RELATIONSHIP

BETWEEN LIABILITIES AND ASSETS 

Assets are the things a company owns—or things owed to the company—and they include tangible items such as buildings, machinery, and equipment as well as intangible items such as accounts receivable, interest owed, patents or intellectual property.  

 

If a business subtracts its liabilities from its assets, the difference is its owner's or stockholders' equity:  

  • Assets−Liabilities=Owner’s Equity 

 

This is also commonly presented as: 

  • Assets=Liabilities+Equity

THE DIFFERENCE BETWEEN

AN EXPENSE AND

A LIABILITY

An expense is the cost of operations that a company incurs to generate revenue. Unlike assets and liabilities, expenses are related to revenue, and both are listed on a company's income statement. In short, expenses are used to calculate net income. The equation to calculate net income is revenues minus expenses.

Expenses and liabilities should not be confused with each other. One is listed on a company's balance sheet, and the other is listed on the company's income statement. Expenses are the costs of a company's operation, while liabilities are the obligations and debts a company owes. Expenses can be paid immediately with cash, or the payment could be delayed which would create a liability.

Examples of Common Current Liabilities

  • Wages Payable: The total amount of accrued income employees have earned but not yet received. Since most companies pay their employees every two weeks, this liability changes often.

  • Interest Payable: Companies, just like individuals, often use credit to purchase goods and services to finance over short time periods. This represents the interest on those short-term credit purchases to be paid.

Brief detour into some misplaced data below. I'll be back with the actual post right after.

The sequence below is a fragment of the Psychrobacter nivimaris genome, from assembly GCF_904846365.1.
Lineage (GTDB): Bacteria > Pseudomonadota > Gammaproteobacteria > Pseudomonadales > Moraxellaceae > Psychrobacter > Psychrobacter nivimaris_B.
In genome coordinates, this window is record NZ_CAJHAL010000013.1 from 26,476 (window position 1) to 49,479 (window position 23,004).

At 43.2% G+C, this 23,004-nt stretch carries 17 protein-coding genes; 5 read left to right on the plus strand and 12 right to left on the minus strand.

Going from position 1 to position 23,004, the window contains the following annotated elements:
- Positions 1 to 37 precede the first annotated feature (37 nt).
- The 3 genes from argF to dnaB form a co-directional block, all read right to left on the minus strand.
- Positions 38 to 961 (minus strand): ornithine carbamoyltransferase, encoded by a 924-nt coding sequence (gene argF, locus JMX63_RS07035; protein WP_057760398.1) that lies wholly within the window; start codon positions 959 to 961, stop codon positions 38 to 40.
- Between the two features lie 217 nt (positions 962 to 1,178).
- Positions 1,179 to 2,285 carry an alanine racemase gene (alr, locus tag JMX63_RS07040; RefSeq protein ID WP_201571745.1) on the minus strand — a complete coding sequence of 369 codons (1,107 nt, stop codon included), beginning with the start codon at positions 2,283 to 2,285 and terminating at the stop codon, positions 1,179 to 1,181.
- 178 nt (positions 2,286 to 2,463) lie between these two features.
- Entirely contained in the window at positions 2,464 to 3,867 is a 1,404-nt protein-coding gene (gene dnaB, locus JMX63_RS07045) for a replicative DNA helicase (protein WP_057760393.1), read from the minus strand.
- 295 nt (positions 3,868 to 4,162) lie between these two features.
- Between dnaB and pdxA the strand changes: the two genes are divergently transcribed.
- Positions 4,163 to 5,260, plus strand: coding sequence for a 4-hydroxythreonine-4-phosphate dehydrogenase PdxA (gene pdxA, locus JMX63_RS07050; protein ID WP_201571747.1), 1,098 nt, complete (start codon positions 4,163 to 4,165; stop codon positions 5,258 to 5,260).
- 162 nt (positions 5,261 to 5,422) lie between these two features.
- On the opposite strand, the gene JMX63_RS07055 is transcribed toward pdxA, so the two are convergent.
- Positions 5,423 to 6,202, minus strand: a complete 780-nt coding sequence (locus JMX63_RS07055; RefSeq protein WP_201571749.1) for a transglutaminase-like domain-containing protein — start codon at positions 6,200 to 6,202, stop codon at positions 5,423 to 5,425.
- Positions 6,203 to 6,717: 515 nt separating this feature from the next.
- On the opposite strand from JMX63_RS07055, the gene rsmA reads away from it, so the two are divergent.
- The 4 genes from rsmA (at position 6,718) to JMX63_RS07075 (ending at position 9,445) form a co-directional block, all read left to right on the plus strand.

• Dividends Payable: For companies that have issued stock to investors and pay a dividend, this represents the amount owed to shareholders after the dividend was declared. This period is around two weeks, so this liability usually pops up four times per year, until the dividend is paid.

BUSINESS LIABILITIES

Liabilities are settled over time through the transfer of economic benefits including money, goods, or services.

Recorded on the right side of the balance sheet, liabilities include loans, accounts payable, mortgages, deferred revenues, bonds, warranties, and accrued expenses.  In general, a liability is an obligation between one party and another not yet completed or paid for. Liabilities are also known as current or non-current depending on the context.

 

They can include a future service owed to others; short- or long-term borrowing from banks, individuals, or other entities; or a previous transaction that has created an unsettled obligation. The most common liabilities are usually the largest like accounts payable and bonds payable. Most companies will have these two line items on their balance sheet, as they are part of ongoing current and long-term operations.

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